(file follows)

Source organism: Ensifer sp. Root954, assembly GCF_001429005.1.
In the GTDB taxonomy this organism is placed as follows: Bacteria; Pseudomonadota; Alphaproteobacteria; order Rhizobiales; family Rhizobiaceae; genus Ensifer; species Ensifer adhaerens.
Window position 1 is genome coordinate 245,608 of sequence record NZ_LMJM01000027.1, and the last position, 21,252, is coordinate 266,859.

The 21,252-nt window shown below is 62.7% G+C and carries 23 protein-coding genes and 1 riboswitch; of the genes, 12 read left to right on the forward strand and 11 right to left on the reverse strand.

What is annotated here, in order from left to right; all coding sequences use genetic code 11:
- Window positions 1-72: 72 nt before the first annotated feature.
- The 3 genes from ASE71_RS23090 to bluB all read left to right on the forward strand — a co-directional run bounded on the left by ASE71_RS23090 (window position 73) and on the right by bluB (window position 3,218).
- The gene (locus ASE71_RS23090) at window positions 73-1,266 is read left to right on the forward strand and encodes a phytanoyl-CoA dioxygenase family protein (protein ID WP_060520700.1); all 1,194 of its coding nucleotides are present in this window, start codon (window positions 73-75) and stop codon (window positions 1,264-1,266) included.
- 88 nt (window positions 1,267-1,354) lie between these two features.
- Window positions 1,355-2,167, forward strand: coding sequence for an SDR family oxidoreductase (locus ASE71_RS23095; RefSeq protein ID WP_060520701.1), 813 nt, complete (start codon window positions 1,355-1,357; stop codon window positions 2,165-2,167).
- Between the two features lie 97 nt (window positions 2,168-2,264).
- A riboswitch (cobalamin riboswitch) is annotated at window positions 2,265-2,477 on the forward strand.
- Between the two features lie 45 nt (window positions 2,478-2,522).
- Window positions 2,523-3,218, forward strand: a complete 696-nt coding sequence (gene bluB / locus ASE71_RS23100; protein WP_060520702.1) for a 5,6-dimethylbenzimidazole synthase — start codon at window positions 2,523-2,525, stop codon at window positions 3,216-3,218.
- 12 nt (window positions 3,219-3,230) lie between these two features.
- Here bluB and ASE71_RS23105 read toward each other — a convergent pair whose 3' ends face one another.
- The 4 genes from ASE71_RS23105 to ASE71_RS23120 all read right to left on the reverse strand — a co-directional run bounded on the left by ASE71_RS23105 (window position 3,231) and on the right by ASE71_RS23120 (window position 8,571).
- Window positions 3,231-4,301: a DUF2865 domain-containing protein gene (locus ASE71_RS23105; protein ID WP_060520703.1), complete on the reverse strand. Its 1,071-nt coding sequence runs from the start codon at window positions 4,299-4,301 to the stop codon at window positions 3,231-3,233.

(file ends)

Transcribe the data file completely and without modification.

Source organism: Ensifer sp. Root954, assembly GCF_001429005.1.
In the GTDB taxonomy this organism is placed as follows: Bacteria; Pseudomonadota; Alphaproteobacteria; order Rhizobiales; family Rhizobiaceae; genus Ensifer; species Ensifer adhaerens.
Window position 1 is genome coordinate 245,608 of sequence record NZ_LMJM01000027.1, and the last position, 21,252, is coordinate 266,859.

The 21,252-nt window shown below is 62.7% G+C and carries 23 protein-coding genes and 1 riboswitch; of the genes, 12 read left to right on the forward strand and 11 right to left on the reverse strand.

What is annotated here, in order from left to right; all coding sequences use genetic code 11:
- Window positions 1-72: 72 nt before the first annotated feature.
- The 3 genes from ASE71_RS23090 to bluB all read left to right on the forward strand — a co-directional run bounded on the left by ASE71_RS23090 (window position 73) and on the right by bluB (window position 3,218).
- The gene (locus ASE71_RS23090) at window positions 73-1,266 is read left to right on the forward strand and encodes a phytanoyl-CoA dioxygenase family protein (protein ID WP_060520700.1); all 1,194 of its coding nucleotides are present in this window, start codon (window positions 73-75) and stop codon (window positions 1,264-1,266) included.
- 88 nt (window positions 1,267-1,354) lie between these two features.
- Window positions 1,355-2,167, forward strand: coding sequence for an SDR family oxidoreductase (locus ASE71_RS23095; RefSeq protein ID WP_060520701.1), 813 nt, complete (start codon window positions 1,355-1,357; stop codon window positions 2,165-2,167).
- Between the two features lie 97 nt (window positions 2,168-2,264).
- A riboswitch (cobalamin riboswitch) is annotated at window positions 2,265-2,477 on the forward strand.
- Between the two features lie 45 nt (window positions 2,478-2,522).
- Window positions 2,523-3,218, forward strand: a complete 696-nt coding sequence (gene bluB / locus ASE71_RS23100; protein WP_060520702.1) for a 5,6-dimethylbenzimidazole synthase — start codon at window positions 2,523-2,525, stop codon at window positions 3,216-3,218.
- 12 nt (window positions 3,219-3,230) lie between these two features.
- Here bluB and ASE71_RS23105 read toward each other — a convergent pair whose 3' ends face one another.
- The 4 genes from ASE71_RS23105 to ASE71_RS23120 all read right to left on the reverse strand — a co-directional run bounded on the left by ASE71_RS23105 (window position 3,231) and on the right by ASE71_RS23120 (window position 8,571).
- Window positions 3,231-4,301: a DUF2865 domain-containing protein gene (locus ASE71_RS23105; protein ID WP_060520703.1), complete on the reverse strand. Its 1,071-nt coding sequence runs from the start codon at window positions 4,299-4,301 to the stop codon at window positions 3,231-3,233.